One of the key individual obligations Islam mandates on people is to ensure that their wealth is built through legitimate sources. One’s sources of income and wealth must be Halal (permissible), and haram (forbidden) sources of income/wealth are a serious taint on a person’s standing before Allah.
Superannuation is an important source of wealth increase for individuals living in Australia. Mandated by the Australian government, employees must have a super component to their salaries which is invested to increase their retirement savings. This is invested via superannuation funds in equities, debt and other investment vehicles to result in a significant payout to individuals when they retire.
For superannuation to be “Islamic super” means it is in line with the principles of Islamic investments and thus Halal. But what does this in turn mean?
The yardsticks of judging whether one’s wealth is Halal
When it comes to wealth and income, what one earns (whether through work or investments) Islamic law dictates that it be from Islamically legitimate sources. It must, therefore, avoid prohibitions that Islamic law places on activities Muslims can partake in and benefit from.
These activities include the likes of alcohol, pork, weapons manufacturing, and – all importantly – interest (riba).
The prohibition of interest/riba is central to Islamic finance. You cannot use the money to make more money, there must be an underlying asset or production of some sort to produce an increase in wealth. Investments must, therefore, be based on assets and therefore eliminating the opportunity of economic injustice that can exist in trade or business.
Thus, when it comes to investments and wealth being Halal, the yardstick of judgement is what results in the increase of one’s wealth. Is the target one is investing into an activity or asset that Islam allows? If not, the resulting increase in wealth is deemed forbidden
The choices we can make to make our super Halal
As mentioned earlier, the entire point of super is to realise an increase in one’s wealth through careful investment into various types of assets and instruments.
For a long time, Muslims in Australia had few choices if they wanted to make their super investment choices shariah-compliant.
With the advent of Crescent Wealth, however, they have a real choice. As well as applying qualitative screening to potential investments, our Islamic investment methodology sees us undertake a quantitative screening before any investments are made.
We look at organisations’ financials and avoid investments in organisations that are highly leveraged (presenting a higher risk of loss), or that are “cashed-up”, thus hindering economic activity.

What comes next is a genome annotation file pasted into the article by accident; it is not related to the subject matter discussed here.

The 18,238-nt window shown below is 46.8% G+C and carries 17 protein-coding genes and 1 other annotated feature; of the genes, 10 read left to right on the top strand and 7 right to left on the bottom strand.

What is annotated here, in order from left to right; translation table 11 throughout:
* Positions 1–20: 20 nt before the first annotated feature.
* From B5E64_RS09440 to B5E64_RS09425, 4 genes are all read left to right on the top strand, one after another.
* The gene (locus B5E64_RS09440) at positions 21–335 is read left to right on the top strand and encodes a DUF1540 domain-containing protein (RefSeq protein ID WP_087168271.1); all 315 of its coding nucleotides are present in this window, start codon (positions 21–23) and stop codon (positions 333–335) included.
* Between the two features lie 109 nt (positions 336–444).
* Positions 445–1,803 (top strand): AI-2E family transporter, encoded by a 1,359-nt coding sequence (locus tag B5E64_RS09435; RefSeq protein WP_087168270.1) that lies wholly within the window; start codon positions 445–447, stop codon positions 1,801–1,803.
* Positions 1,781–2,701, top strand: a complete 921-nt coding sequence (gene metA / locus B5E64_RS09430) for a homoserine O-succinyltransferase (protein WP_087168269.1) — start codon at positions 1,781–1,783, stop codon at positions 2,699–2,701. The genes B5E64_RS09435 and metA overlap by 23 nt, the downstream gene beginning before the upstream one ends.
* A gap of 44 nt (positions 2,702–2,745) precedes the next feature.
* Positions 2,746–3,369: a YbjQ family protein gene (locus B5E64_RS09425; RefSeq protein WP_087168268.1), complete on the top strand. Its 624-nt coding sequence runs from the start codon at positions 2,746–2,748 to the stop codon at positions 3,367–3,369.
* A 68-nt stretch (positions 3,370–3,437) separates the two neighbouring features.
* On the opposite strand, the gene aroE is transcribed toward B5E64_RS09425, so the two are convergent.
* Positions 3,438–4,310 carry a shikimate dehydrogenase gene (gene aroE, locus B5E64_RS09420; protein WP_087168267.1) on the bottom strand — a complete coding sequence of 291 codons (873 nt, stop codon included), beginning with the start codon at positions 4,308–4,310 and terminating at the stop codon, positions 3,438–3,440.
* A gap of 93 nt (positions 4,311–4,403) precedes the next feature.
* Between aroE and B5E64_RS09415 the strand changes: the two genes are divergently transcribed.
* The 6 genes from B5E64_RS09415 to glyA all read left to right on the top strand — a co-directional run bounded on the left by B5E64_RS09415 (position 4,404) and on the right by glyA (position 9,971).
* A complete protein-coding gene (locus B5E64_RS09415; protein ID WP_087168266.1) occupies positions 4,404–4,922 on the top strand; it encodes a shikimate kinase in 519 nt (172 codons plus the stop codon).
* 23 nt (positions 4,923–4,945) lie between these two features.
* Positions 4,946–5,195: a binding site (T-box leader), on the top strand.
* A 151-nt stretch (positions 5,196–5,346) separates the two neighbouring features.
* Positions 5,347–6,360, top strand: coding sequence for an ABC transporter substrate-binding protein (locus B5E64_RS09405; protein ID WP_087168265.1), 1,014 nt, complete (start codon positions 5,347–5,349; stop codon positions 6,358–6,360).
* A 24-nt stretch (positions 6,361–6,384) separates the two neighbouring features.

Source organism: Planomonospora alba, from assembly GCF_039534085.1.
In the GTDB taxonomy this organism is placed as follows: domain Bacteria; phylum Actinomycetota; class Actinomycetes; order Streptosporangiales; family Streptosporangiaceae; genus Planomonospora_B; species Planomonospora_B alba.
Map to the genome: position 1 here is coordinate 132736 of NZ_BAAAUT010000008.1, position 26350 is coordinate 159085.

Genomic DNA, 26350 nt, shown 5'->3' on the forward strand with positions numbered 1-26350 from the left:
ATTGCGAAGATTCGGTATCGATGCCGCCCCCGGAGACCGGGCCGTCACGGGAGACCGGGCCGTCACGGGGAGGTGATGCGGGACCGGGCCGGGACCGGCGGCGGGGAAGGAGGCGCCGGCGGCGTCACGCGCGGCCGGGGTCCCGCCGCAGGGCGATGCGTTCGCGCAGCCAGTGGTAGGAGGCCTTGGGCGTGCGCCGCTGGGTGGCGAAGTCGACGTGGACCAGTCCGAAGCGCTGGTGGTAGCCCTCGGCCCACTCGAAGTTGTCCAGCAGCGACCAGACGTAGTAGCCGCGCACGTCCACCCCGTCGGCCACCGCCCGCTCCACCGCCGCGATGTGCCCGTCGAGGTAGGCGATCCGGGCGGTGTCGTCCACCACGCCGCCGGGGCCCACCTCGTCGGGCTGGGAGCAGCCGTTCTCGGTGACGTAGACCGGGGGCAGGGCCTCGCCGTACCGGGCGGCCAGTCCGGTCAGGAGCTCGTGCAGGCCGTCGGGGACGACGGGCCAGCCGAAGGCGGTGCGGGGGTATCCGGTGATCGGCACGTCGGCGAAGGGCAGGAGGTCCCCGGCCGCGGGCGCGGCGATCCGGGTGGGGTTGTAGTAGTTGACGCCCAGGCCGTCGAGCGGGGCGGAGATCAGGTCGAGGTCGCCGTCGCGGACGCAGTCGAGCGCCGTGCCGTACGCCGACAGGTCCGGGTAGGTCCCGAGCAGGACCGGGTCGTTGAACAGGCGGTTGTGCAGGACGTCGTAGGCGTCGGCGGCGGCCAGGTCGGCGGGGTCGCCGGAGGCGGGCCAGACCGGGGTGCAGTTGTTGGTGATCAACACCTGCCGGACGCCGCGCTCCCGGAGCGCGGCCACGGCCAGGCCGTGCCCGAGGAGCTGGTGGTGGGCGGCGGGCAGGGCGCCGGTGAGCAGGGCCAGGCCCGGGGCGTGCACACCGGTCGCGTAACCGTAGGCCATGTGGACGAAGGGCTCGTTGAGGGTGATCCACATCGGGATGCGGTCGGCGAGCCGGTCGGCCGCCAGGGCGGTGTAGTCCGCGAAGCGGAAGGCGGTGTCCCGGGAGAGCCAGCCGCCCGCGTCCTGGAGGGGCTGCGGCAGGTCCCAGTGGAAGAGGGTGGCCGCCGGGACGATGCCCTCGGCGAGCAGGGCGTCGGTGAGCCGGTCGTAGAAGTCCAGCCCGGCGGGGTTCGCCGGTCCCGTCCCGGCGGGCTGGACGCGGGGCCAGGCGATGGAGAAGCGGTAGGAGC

How Crescent Wealth undertakes halal investments in Australia and abroad
Crescent Wealth’s investments are guided by the Accounting and Auditing Organisation of Financial Investments (AAOFI) standards, the worldwide benchmark in shariah-compliant investment guidelines and protocols. These standards consolidate rulings relating to Islamic investment and provide a guide which is used globally.
Our investment in both Australian and overseas investment destinations is guided by the AAOFI standards.
Islamic Finance is a rapidly growing market, currently worth a combined US$2.4 trillion in assets. Crescent Wealth is doing its part to grow this sector and give its members an Islamic investment option. By investing through Crescent Wealth, then, Muslims in Australia finally have an option when it comes to ensuring their investments – and wealth – remains halal.
If you are interested in switching to a super fund that displays your Islamic values and ethical standards, switching is super easy or call us on 1300 926 626.
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Talal currently serves as a Non-Executive Director on the Whitlam Institute and Western Sydney University Foundation Council Board. He also serves as Chairman of First Quay Capital and Chairman of the Australian Arab Dialogue. Talal has also served on the Australia Post, Board of Sydney Ports, Macquarie University and the Western Sydney Area Health Service and the Chairman of the Department of Foreign Affairs and Trade; Council of Australia Arab Relations. In an executive capacity, Talal spent 10 years at PwC as a director and strategist, and at investment firm Babcock & Brown in the Corporate Finance Group and later in the Technical Real Estate Division. Later Talal held leadership positions in Better Place Australia, Platinum Hearing and Star Transport Australia.